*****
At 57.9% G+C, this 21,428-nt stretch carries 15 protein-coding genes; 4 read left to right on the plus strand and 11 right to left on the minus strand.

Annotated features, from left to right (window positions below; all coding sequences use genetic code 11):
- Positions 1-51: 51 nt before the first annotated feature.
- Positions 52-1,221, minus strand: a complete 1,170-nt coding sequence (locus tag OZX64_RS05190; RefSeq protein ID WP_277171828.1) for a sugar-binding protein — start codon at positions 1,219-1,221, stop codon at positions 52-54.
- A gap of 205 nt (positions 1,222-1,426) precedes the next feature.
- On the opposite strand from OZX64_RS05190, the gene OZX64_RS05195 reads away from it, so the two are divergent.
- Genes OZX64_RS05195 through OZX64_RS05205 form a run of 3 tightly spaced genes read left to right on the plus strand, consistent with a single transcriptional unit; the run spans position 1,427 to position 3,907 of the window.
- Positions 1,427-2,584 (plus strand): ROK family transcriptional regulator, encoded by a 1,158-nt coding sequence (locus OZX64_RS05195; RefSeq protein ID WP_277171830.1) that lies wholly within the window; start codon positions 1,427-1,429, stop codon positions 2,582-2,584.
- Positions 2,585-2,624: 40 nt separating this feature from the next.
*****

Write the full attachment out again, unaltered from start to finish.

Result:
At 57.9% G+C, this 21,428-nt stretch carries 15 protein-coding genes; 4 read left to right on the plus strand and 11 right to left on the minus strand.

Annotated features, from left to right (window positions below; all coding sequences use genetic code 11):
- Positions 1-51: 51 nt before the first annotated feature.
- Positions 52-1,221, minus strand: a complete 1,170-nt coding sequence (locus tag OZX64_RS05190; RefSeq protein ID WP_277171828.1) for a sugar-binding protein — start codon at positions 1,219-1,221, stop codon at positions 52-54.
- A gap of 205 nt (positions 1,222-1,426) precedes the next feature.
- On the opposite strand from OZX64_RS05190, the gene OZX64_RS05195 reads away from it, so the two are divergent.
- Genes OZX64_RS05195 through OZX64_RS05205 form a run of 3 tightly spaced genes read left to right on the plus strand, consistent with a single transcriptional unit; the run spans position 1,427 to position 3,907 of the window.
- Positions 1,427-2,584 (plus strand): ROK family transcriptional regulator, encoded by a 1,158-nt coding sequence (locus OZX64_RS05195; RefSeq protein ID WP_277171830.1) that lies wholly within the window; start codon positions 1,427-1,429, stop codon positions 2,582-2,584.
- Positions 2,585-2,624: 40 nt separating this feature from the next.